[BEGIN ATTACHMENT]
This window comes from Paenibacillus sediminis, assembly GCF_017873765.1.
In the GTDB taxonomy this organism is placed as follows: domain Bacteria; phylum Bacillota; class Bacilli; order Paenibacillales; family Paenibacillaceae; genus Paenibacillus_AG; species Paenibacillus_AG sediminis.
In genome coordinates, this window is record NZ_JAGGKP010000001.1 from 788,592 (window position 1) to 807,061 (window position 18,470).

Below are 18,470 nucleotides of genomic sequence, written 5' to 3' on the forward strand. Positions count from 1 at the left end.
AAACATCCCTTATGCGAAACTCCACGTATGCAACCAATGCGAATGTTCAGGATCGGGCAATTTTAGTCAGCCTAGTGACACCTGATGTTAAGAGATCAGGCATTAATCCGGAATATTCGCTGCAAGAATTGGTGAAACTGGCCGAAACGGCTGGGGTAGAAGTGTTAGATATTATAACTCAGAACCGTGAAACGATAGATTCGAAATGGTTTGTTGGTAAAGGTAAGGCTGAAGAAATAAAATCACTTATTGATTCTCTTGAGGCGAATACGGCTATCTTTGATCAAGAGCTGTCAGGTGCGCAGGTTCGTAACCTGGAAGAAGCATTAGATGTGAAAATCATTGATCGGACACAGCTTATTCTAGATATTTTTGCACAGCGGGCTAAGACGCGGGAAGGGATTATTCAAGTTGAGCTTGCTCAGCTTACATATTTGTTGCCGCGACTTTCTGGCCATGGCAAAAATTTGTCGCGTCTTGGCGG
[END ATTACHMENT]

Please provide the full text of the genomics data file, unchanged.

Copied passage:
This window comes from Paenibacillus sediminis, assembly GCF_017873765.1.
In the GTDB taxonomy this organism is placed as follows: domain Bacteria; phylum Bacillota; class Bacilli; order Paenibacillales; family Paenibacillaceae; genus Paenibacillus_AG; species Paenibacillus_AG sediminis.
In genome coordinates, this window is record NZ_JAGGKP010000001.1 from 788,592 (window position 1) to 807,061 (window position 18,470).

Below are 18,470 nucleotides of genomic sequence, written 5' to 3' on the forward strand. Positions count from 1 at the left end.
AAACATCCCTTATGCGAAACTCCACGTATGCAACCAATGCGAATGTTCAGGATCGGGCAATTTTAGTCAGCCTAGTGACACCTGATGTTAAGAGATCAGGCATTAATCCGGAATATTCGCTGCAAGAATTGGTGAAACTGGCCGAAACGGCTGGGGTAGAAGTGTTAGATATTATAACTCAGAACCGTGAAACGATAGATTCGAAATGGTTTGTTGGTAAAGGTAAGGCTGAAGAAATAAAATCACTTATTGATTCTCTTGAGGCGAATACGGCTATCTTTGATCAAGAGCTGTCAGGTGCGCAGGTTCGTAACCTGGAAGAAGCATTAGATGTGAAAATCATTGATCGGACACAGCTTATTCTAGATATTTTTGCACAGCGGGCTAAGACGCGGGAAGGGATTATTCAAGTTGAGCTTGCTCAGCTTACATATTTGTTGCCGCGACTTTCTGGCCATGGCAAAAATTTGTCGCGTCTTGGCGG